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ZOTAC Announces Its NVIDIA GTX 1080 Mini – Ideal Card for Mini-ITX Systems


With better performing and efficient PC hardware getting rolled out, manufacturers will finally be able to start giving preference to those that display an affinity towards Mini-ITX systems. ZOTAC is one such GPU manufacturer that has announced the NVIDIA GeForce GTX 1080 Mini and for those that don’t know, it is actually the world’s first GPU dedicated to the Mini-ITX form factor chassis that is running the GP104 GPU in all its glory. Let us dive in to see how the company managed to piece together the most powerful consumer-based graphics card from NVIDIA in a miniature form factor.

ZOTAC GTX 1080 Mini Runs At Higher Frequencies Compared to Reference NVIDIA GTX 1080 Graphics Cards

The most impressive thing about the GPU isn’t its miniature form factor, but the fact that the manufacturer didn’t compromise on the level of performance that the GPU would be able to deliver. As stated above, the GTX 1080 Mini is based on the GP104 GPU, which comprises up of 2560 Cuda Cores coupled with 160 texture units and 64 ROPs. This version has its GPU clock speed running at a frequency of 1620MHz (via Anandtech), while the Boost clock speed is set at 1759MHz.

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Like different GTX 1080 versions, this graphics card is also equipped with 8GB GDDR5X memory, which pretty much means that you will be able to experience the same level of performance from titles being played at 4K resolutions as the larger variants of the same graphics card. ZOTAC’s miniature graphics card also offers users a wide range of connectors, which have been listed as follows:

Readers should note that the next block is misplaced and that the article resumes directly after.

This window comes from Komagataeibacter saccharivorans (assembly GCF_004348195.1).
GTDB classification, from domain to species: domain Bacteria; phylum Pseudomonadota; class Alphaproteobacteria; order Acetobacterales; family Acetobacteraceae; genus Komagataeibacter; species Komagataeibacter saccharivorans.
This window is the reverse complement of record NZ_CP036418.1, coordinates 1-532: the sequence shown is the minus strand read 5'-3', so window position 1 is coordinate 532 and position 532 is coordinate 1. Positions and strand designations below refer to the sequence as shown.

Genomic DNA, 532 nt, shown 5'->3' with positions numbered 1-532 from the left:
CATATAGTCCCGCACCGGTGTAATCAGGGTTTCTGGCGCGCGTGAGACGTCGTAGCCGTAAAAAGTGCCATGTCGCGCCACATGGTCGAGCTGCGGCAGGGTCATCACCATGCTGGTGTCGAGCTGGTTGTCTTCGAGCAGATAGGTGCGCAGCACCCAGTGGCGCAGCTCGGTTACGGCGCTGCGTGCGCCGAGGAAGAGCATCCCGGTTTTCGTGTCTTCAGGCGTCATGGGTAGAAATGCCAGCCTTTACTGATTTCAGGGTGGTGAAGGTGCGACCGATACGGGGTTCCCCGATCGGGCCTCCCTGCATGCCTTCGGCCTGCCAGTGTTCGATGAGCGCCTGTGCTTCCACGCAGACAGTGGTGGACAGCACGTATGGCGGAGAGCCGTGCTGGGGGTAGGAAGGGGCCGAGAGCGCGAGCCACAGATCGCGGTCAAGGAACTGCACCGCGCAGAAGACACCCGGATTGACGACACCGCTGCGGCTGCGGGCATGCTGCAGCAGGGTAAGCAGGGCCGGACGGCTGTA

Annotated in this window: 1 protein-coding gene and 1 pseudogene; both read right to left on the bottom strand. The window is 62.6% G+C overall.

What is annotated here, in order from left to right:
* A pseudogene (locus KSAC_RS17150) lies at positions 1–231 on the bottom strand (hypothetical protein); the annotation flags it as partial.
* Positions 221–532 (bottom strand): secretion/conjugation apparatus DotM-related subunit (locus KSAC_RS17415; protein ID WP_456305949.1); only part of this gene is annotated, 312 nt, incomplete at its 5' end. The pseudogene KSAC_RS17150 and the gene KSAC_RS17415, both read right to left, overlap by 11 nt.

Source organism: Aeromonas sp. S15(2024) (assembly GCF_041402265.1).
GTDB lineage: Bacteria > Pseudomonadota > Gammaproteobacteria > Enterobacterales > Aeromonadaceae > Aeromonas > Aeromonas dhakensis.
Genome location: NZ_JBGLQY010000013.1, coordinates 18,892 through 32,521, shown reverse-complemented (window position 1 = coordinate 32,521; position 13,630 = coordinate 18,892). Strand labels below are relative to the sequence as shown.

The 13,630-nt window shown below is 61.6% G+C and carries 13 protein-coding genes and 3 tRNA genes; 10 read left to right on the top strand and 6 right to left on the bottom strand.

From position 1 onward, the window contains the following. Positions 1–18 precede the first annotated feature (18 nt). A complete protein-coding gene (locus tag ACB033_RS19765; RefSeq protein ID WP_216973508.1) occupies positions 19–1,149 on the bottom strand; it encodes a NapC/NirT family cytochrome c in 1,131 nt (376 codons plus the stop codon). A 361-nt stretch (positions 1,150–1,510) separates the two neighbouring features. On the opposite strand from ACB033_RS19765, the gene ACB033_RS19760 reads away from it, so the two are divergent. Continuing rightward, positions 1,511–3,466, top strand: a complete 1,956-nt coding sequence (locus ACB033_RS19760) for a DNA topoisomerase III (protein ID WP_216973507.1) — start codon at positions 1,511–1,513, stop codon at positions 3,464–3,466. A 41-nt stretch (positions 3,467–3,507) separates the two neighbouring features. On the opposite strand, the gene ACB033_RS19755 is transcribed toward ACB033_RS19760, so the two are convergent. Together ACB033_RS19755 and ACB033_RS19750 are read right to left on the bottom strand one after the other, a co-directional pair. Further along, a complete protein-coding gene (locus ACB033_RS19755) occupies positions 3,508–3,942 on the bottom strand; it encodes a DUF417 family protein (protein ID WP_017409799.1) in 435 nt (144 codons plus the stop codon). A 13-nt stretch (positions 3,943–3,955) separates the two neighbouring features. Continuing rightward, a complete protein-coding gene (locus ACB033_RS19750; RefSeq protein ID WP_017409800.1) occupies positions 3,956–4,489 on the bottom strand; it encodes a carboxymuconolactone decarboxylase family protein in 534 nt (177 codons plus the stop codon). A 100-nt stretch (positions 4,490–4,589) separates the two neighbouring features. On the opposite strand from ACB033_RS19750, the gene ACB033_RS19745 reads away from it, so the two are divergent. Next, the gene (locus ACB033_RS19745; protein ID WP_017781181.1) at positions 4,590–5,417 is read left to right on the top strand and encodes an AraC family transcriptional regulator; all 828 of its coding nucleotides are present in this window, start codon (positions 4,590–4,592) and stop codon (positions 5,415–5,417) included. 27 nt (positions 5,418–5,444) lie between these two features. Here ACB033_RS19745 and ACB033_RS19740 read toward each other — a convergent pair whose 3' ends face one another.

• Three DisplayPort 1.4 ports
  • One HDMI 2.0b port
  • One dual-link DVI port

Unfortunately, we don’t know if ZOTAC used the same 5+1 phase VRM design that’s present on different GTX 1080 models. Normally an alteration of the PCB does require some changes to be made, but we’ll find that out once the teardown process of the card commences. Still, there is an 8-pin power connector, meaning that the manufacturer might not have changed the number of phases in the VRM design after all. Next up is the GTX 1080 Mini’s TDP, which is rated at 180W. For dissipating heat effectively, ZOTAC used three thick copper heatpipes plus two fans. There is also a backplate included to deliver extra structural integrity to the product.

Pricing and availability details are currently left in the dark, but it is possible that ZOTAC intends on pricing it higher compared to NVIDIA’s reference designs on account that it is a completely different graphics card targeted to a different group of consumers. What is your take on the latest GTX 1080 variant? Let us know your thoughts right away.